Acquisitions, Funding, Business, and Stock

mrh_small The bumbling HP board fires its equally bumbling CEO Leo Apotheker after 11 ugly months on the job, hiring former eBay CEO Meg Whitman to replace him. Apotheker, the third fired HP CEO in six years, gets a $25 million parting gift to go away. SAP canned him after only seven months before HP inexplicably brought him in on a golden throne, so he raked in dozens or maybe hundreds of millions in his total two-company CEO tenure total of 18 months. I said this when HP hired him in October 2010:

Speaking of SAP, HP and “The Most Inept Board in America” choose the former CEO of SAP to be HP’s next CEO. SAP fired the Germany-born Leo Apotheker after a disastrous seven months as CEO, although some say he was the scapegoat for a terrible company strategy that predated him. HP is paying him like he’s a star: $1.2 million in salary, incentives of 200-500% of that with $2.4 million guaranteed, $72 million in options, a $4 million signing bonus, and $4.6 million in moving expenses (that’s a lot of U-Hauls). I’ll go with the summary of Oracle CEO Larry Ellison: “I’m speechless. HP had several good internal candidates … but instead they pick a guy who was recently fired because he did such a bad job of running SAP.” Their pre-Hurd CEO pick was an ultra-expensive termination, too: HP’s value dropped in half after Carly Fiorina orchestrated the company’s merger with Compaq. She was let go in an ugly fight about the time the company admitted that it spied on the personal phone records of journalists and its own board members trying to find out who was leaking information about its strategy.


9-22-2011 2-53-57 PM

Ellenville Regional Hospital (NY) selects Craneware’s Chargemaster Toolkit-CAH solution to atuomate its charge master management process.

9-22-2011 2-52-00 PM

The University of Texas MD Anderson Cancer Center chooses MedQuist’s Speech Understanding and Natural Language Understanding platform from M*Modal for its ClinicStation EMR and RadStation radiology systems.

Swedish Medical Center (WA) signs for Microsoft Amalga for coordinating care and managing populations.

Announcements and Implementations

9-22-2011 2-03-53 PM

Biggs-Gridley Memorial Hospital (CA) will go live on the Prognosis ChartAccess EHR in January.

The Gorge Health Connect (OR) HIE creates a video that shows how it’s using the government’s Direct Project (via Medicity) to connect providers in a pilot project.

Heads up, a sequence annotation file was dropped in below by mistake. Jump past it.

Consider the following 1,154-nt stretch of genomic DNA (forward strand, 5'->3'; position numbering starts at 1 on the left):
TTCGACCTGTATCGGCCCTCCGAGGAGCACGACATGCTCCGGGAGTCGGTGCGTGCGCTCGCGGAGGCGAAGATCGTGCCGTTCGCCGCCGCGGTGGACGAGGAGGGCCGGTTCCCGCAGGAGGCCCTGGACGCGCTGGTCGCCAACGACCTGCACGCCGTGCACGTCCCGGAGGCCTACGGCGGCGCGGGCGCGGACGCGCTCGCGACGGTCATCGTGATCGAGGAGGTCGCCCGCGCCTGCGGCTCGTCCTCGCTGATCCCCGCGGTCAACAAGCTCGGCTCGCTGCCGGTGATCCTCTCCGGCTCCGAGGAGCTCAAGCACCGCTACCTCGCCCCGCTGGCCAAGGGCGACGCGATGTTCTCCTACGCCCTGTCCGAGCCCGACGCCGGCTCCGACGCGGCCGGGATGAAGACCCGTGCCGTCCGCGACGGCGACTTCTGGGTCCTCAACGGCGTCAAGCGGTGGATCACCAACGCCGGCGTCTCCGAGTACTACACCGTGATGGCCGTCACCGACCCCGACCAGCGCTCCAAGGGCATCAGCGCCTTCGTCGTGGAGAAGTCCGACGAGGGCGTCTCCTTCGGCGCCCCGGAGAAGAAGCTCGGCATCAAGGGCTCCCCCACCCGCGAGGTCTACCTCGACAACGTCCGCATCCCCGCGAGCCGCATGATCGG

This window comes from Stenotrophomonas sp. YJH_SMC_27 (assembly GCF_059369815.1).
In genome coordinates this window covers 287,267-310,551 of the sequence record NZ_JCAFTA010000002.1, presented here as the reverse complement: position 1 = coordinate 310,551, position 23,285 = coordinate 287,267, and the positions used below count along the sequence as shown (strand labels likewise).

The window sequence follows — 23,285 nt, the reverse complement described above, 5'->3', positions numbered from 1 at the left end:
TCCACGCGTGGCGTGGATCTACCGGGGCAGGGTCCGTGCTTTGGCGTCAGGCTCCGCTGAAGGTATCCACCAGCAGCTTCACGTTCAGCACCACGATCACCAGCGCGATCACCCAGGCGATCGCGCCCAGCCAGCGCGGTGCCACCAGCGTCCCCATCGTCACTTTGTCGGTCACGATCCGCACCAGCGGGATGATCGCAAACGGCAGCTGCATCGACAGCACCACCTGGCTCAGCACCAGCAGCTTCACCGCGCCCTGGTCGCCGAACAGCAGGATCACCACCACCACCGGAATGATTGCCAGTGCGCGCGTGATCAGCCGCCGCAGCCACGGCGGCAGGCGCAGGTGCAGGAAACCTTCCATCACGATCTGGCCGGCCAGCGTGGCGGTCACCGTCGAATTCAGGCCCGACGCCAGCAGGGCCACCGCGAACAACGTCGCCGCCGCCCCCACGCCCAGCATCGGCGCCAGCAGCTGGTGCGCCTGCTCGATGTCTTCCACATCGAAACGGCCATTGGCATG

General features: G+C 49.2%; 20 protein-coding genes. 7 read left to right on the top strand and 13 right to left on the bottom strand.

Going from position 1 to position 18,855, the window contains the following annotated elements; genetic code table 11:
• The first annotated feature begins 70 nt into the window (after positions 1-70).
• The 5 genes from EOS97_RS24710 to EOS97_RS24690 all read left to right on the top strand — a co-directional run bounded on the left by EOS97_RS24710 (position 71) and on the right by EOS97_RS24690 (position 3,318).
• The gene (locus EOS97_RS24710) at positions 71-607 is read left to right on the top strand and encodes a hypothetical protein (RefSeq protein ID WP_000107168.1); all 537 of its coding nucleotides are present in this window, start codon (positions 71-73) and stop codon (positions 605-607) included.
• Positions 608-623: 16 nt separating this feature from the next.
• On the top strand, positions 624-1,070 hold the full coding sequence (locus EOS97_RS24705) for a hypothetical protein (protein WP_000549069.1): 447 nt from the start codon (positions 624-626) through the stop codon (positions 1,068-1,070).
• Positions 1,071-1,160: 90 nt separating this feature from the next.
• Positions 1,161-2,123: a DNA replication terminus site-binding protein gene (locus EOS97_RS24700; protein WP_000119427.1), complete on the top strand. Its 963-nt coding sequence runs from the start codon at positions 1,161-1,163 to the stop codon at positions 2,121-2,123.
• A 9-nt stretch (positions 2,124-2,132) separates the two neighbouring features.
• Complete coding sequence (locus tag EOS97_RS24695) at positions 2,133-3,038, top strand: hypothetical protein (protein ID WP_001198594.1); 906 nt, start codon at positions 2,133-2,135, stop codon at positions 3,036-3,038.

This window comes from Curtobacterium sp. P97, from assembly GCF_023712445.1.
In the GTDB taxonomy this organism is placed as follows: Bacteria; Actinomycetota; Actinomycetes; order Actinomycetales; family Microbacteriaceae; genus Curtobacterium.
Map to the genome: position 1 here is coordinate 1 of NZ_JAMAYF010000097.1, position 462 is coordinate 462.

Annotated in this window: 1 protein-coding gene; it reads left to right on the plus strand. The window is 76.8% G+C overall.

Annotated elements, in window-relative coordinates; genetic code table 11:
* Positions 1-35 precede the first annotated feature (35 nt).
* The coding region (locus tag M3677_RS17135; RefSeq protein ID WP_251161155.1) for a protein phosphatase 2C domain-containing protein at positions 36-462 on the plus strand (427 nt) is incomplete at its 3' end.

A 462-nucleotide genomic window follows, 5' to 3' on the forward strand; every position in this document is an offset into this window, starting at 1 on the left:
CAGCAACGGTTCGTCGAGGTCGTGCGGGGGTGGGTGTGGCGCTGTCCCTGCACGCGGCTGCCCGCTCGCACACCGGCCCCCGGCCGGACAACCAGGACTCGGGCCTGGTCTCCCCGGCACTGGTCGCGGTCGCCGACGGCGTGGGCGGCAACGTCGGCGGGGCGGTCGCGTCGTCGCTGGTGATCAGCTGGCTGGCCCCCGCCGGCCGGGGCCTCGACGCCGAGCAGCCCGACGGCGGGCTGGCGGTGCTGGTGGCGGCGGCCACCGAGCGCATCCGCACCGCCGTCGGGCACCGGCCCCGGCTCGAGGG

Vodafone signs a deal with NantWorks to develop mobile healthcare services. That’s the new name for the technology companies owned by Patrick Soon-Shiong, the physician and drug company founder whose $7 billion net worth earns him the #39 spot on the Forbes list of richest Americans.

Innovation and Research

A study published in Health Affairs finds that the Meaningful Use Stage 1 hospital CPOE threshold of 30% of orders probably won’t have much impact on heart-related Medicare deaths, but the proposed 60% Stage 2 threshold should be enough to move the outcomes needle.

David Bates will lead a team of researchers from Brigham and Women’s Hospital in using supercomputer-powered analysis of the hospital’s EMR data to look for complex correlations among patient characteristics, genetics, drug interactions, and outcomes of heart failure patients. They hope to create computer models that can help choose effective heart failure interventions.


9-22-2011 2-16-51 PM

Beacon Partners’ ACO Readiness Study finds that only 15% of healthcare organization respondents are “very familiar” with ACOs and 61% say they are “somewhat familiar.”

9-22-2011 2-23-23 PM

Speaking of ACOs, providers view Cerner and Epic as the vendors that are most ACO ready. 

St. Rose Hospital (CA) is cutting 10% of its workforce due to problems that include “complications involving a new McKesson computer system that went live in late June, the recession’s impact on the hospital’s fragile bottom line, and managed care contracting snafus, including a two-week period in July when ‘we were not able to get bills out,’ [CEO] Mahoney said.”

mrh_small Former National Coordinator David Blumenthal, now back at Harvard, talks up EMRs at a Boston event. He talked about his own long-ago personal experience with EMRs, although I’m never clear what kind of practice he had or whose EMR he used. Some of the docs in audience apparently made negative comments about time required to use the EMR. One said, “The computer is really like that third person in the room, and a 2-year-old at that. It’s hard to manage” Blumenthal urged patience, saying, “The current crop of products is not the crop we will have in five years. However, we will be just as unhappy with the crop we have in five years because our imaginations will soar ahead of reality.”

University Medical Center (NV) lost $70 million last year, but the CEO says he thinks next year’s move to electronic medical records will save money in the form of reduced labor costs and errors.

Sponsor Updates

  • Indiana University Health Bloomington and Paoli Hospital go live on McKesson’s Horizon Patient Folder electronic document management system.
  • Greenway Medical Technologies announces that its PrimeSuite EHR client, Alpine Urology, is the first practice to connect to CORHIO’s HIE. 
  • The Pittsburgh Technology Council awards TeleTracking Technologies its Tech Titan MVP award.
  • TeleTracking’s user conference will be held next month in San Diego.
  • MEDSEEK announces GA release of Quick Response Codes to facilitate the patient marketing programs of hospitals.